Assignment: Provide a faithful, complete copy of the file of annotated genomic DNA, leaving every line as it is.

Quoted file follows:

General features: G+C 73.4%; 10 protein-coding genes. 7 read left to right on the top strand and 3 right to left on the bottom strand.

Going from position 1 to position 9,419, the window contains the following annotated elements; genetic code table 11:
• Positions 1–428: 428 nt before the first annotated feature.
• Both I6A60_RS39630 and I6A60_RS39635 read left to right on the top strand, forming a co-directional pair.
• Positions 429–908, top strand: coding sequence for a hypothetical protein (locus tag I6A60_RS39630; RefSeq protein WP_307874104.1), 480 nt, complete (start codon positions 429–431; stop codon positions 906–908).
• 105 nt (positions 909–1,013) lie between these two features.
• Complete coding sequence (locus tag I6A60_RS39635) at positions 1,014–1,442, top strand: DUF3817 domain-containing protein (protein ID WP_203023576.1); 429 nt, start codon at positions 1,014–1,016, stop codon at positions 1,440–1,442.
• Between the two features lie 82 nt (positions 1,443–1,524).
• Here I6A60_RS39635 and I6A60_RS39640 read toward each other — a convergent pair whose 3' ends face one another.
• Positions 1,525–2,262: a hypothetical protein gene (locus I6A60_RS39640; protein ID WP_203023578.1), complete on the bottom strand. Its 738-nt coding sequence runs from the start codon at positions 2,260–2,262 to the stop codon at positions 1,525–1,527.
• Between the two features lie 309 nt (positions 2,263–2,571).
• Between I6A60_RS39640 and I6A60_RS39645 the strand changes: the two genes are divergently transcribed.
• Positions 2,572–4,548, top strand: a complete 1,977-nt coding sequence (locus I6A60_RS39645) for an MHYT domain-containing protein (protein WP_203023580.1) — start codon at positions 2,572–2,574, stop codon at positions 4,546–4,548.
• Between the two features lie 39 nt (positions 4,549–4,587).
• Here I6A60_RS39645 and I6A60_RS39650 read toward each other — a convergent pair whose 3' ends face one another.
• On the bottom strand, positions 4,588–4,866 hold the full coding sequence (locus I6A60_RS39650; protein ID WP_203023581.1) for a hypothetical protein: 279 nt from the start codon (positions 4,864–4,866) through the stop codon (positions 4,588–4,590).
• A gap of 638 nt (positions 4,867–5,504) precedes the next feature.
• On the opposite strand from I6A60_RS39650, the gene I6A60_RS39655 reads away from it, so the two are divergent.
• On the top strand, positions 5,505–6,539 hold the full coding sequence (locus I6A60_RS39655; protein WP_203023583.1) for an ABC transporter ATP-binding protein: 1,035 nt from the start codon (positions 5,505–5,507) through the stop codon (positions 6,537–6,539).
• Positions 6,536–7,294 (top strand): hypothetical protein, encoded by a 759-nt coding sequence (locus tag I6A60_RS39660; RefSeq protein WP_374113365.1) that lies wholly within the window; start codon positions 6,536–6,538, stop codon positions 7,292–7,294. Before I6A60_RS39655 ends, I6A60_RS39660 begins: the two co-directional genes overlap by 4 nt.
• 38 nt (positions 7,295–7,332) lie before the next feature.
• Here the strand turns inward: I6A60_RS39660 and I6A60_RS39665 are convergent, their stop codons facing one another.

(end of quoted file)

General features: G+C 73.4%; 10 protein-coding genes. 7 read left to right on the top strand and 3 right to left on the bottom strand.

Going from position 1 to position 9,419, the window contains the following annotated elements; genetic code table 11:
• Positions 1–428: 428 nt before the first annotated feature.
• Both I6A60_RS39630 and I6A60_RS39635 read left to right on the top strand, forming a co-directional pair.
• Positions 429–908, top strand: coding sequence for a hypothetical protein (locus tag I6A60_RS39630; RefSeq protein WP_307874104.1), 480 nt, complete (start codon positions 429–431; stop codon positions 906–908).
• 105 nt (positions 909–1,013) lie between these two features.
• Complete coding sequence (locus tag I6A60_RS39635) at positions 1,014–1,442, top strand: DUF3817 domain-containing protein (protein ID WP_203023576.1); 429 nt, start codon at positions 1,014–1,016, stop codon at positions 1,440–1,442.
• Between the two features lie 82 nt (positions 1,443–1,524).
• Here I6A60_RS39635 and I6A60_RS39640 read toward each other — a convergent pair whose 3' ends face one another.
• Positions 1,525–2,262: a hypothetical protein gene (locus I6A60_RS39640; protein ID WP_203023578.1), complete on the bottom strand. Its 738-nt coding sequence runs from the start codon at positions 2,260–2,262 to the stop codon at positions 1,525–1,527.
• Between the two features lie 309 nt (positions 2,263–2,571).
• Between I6A60_RS39640 and I6A60_RS39645 the strand changes: the two genes are divergently transcribed.
• Positions 2,572–4,548, top strand: a complete 1,977-nt coding sequence (locus I6A60_RS39645) for an MHYT domain-containing protein (protein WP_203023580.1) — start codon at positions 2,572–2,574, stop codon at positions 4,546–4,548.
• Between the two features lie 39 nt (positions 4,549–4,587).
• Here I6A60_RS39645 and I6A60_RS39650 read toward each other — a convergent pair whose 3' ends face one another.
• On the bottom strand, positions 4,588–4,866 hold the full coding sequence (locus I6A60_RS39650; protein ID WP_203023581.1) for a hypothetical protein: 279 nt from the start codon (positions 4,864–4,866) through the stop codon (positions 4,588–4,590).
• A gap of 638 nt (positions 4,867–5,504) precedes the next feature.
• On the opposite strand from I6A60_RS39650, the gene I6A60_RS39655 reads away from it, so the two are divergent.
• On the top strand, positions 5,505–6,539 hold the full coding sequence (locus I6A60_RS39655; protein WP_203023583.1) for an ABC transporter ATP-binding protein: 1,035 nt from the start codon (positions 5,505–5,507) through the stop codon (positions 6,537–6,539).
• Positions 6,536–7,294 (top strand): hypothetical protein, encoded by a 759-nt coding sequence (locus tag I6A60_RS39660; RefSeq protein WP_374113365.1) that lies wholly within the window; start codon positions 6,536–6,538, stop codon positions 7,292–7,294. Before I6A60_RS39655 ends, I6A60_RS39660 begins: the two co-directional genes overlap by 4 nt.
• 38 nt (positions 7,295–7,332) lie before the next feature.
• Here the strand turns inward: I6A60_RS39660 and I6A60_RS39665 are convergent, their stop codons facing one another.